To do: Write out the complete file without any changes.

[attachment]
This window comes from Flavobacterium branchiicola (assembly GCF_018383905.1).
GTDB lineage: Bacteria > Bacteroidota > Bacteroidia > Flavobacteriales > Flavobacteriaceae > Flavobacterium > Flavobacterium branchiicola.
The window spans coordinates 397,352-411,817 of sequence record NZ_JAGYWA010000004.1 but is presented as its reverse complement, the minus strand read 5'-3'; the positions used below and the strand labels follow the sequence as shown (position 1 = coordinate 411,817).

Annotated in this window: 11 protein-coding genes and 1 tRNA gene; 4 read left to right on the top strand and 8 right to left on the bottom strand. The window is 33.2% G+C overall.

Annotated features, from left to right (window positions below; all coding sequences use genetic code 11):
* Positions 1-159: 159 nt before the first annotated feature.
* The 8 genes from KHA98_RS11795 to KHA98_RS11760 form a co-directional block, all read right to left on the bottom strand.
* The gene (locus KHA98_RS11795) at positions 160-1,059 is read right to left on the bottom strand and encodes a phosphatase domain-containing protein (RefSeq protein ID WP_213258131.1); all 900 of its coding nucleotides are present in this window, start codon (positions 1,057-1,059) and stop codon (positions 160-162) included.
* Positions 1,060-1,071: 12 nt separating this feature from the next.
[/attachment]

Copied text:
This window comes from Flavobacterium branchiicola (assembly GCF_018383905.1).
GTDB lineage: Bacteria > Bacteroidota > Bacteroidia > Flavobacteriales > Flavobacteriaceae > Flavobacterium > Flavobacterium branchiicola.
The window spans coordinates 397,352-411,817 of sequence record NZ_JAGYWA010000004.1 but is presented as its reverse complement, the minus strand read 5'-3'; the positions used below and the strand labels follow the sequence as shown (position 1 = coordinate 411,817).

Annotated in this window: 11 protein-coding genes and 1 tRNA gene; 4 read left to right on the top strand and 8 right to left on the bottom strand. The window is 33.2% G+C overall.

Annotated features, from left to right (window positions below; all coding sequences use genetic code 11):
* Positions 1-159: 159 nt before the first annotated feature.
* The 8 genes from KHA98_RS11795 to KHA98_RS11760 form a co-directional block, all read right to left on the bottom strand.
* The gene (locus KHA98_RS11795) at positions 160-1,059 is read right to left on the bottom strand and encodes a phosphatase domain-containing protein (RefSeq protein ID WP_213258131.1); all 900 of its coding nucleotides are present in this window, start codon (positions 1,057-1,059) and stop codon (positions 160-162) included.
* Positions 1,060-1,071: 12 nt separating this feature from the next.